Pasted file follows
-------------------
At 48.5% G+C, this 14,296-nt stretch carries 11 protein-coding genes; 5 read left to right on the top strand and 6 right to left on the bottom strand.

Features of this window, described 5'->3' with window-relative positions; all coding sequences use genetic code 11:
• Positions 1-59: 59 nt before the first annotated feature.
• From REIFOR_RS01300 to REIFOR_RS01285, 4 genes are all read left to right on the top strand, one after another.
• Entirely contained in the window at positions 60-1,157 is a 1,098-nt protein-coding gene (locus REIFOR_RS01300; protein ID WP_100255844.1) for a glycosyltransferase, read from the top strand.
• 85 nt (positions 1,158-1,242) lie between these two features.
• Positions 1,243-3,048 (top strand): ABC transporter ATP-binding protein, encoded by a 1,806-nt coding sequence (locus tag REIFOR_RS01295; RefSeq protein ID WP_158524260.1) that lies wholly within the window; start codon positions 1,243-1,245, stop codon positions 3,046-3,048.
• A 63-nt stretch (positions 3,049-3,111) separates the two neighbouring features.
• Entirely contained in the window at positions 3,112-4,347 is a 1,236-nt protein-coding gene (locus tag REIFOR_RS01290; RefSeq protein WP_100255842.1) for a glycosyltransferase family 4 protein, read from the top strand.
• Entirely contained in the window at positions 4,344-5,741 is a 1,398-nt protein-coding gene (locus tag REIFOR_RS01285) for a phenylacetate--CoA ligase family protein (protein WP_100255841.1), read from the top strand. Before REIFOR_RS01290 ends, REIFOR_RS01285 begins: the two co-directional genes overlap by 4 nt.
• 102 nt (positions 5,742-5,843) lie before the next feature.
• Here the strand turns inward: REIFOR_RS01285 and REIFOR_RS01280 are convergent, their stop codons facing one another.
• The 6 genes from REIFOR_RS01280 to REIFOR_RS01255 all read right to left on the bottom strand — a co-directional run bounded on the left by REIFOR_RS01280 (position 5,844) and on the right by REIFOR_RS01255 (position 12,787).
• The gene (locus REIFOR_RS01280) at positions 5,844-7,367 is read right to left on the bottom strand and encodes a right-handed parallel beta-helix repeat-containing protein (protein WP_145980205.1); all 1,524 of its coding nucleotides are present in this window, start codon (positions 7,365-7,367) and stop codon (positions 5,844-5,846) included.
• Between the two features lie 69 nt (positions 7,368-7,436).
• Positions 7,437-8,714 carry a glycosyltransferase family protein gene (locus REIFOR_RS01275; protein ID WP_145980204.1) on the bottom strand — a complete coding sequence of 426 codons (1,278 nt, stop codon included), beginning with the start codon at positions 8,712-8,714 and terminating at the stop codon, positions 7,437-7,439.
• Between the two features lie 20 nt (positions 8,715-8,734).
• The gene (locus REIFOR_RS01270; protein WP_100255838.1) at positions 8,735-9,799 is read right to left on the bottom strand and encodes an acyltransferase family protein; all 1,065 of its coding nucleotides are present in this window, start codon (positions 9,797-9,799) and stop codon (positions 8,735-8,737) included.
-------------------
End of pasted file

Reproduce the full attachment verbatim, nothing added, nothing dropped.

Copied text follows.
At 48.5% G+C, this 14,296-nt stretch carries 11 protein-coding genes; 5 read left to right on the top strand and 6 right to left on the bottom strand.

Features of this window, described 5'->3' with window-relative positions; all coding sequences use genetic code 11:
• Positions 1-59: 59 nt before the first annotated feature.
• From REIFOR_RS01300 to REIFOR_RS01285, 4 genes are all read left to right on the top strand, one after another.
• Entirely contained in the window at positions 60-1,157 is a 1,098-nt protein-coding gene (locus REIFOR_RS01300; protein ID WP_100255844.1) for a glycosyltransferase, read from the top strand.
• 85 nt (positions 1,158-1,242) lie between these two features.
• Positions 1,243-3,048 (top strand): ABC transporter ATP-binding protein, encoded by a 1,806-nt coding sequence (locus tag REIFOR_RS01295; RefSeq protein ID WP_158524260.1) that lies wholly within the window; start codon positions 1,243-1,245, stop codon positions 3,046-3,048.
• A 63-nt stretch (positions 3,049-3,111) separates the two neighbouring features.
• Entirely contained in the window at positions 3,112-4,347 is a 1,236-nt protein-coding gene (locus tag REIFOR_RS01290; RefSeq protein WP_100255842.1) for a glycosyltransferase family 4 protein, read from the top strand.
• Entirely contained in the window at positions 4,344-5,741 is a 1,398-nt protein-coding gene (locus tag REIFOR_RS01285) for a phenylacetate--CoA ligase family protein (protein WP_100255841.1), read from the top strand. Before REIFOR_RS01290 ends, REIFOR_RS01285 begins: the two co-directional genes overlap by 4 nt.
• 102 nt (positions 5,742-5,843) lie before the next feature.
• Here the strand turns inward: REIFOR_RS01285 and REIFOR_RS01280 are convergent, their stop codons facing one another.
• The 6 genes from REIFOR_RS01280 to REIFOR_RS01255 all read right to left on the bottom strand — a co-directional run bounded on the left by REIFOR_RS01280 (position 5,844) and on the right by REIFOR_RS01255 (position 12,787).
• The gene (locus REIFOR_RS01280) at positions 5,844-7,367 is read right to left on the bottom strand and encodes a right-handed parallel beta-helix repeat-containing protein (protein WP_145980205.1); all 1,524 of its coding nucleotides are present in this window, start codon (positions 7,365-7,367) and stop codon (positions 5,844-5,846) included.
• Between the two features lie 69 nt (positions 7,368-7,436).
• Positions 7,437-8,714 carry a glycosyltransferase family protein gene (locus REIFOR_RS01275; protein ID WP_145980204.1) on the bottom strand — a complete coding sequence of 426 codons (1,278 nt, stop codon included), beginning with the start codon at positions 8,712-8,714 and terminating at the stop codon, positions 7,437-7,439.
• Between the two features lie 20 nt (positions 8,715-8,734).
• The gene (locus REIFOR_RS01270; protein WP_100255838.1) at positions 8,735-9,799 is read right to left on the bottom strand and encodes an acyltransferase family protein; all 1,065 of its coding nucleotides are present in this window, start codon (positions 9,797-9,799) and stop codon (positions 8,735-8,737) included.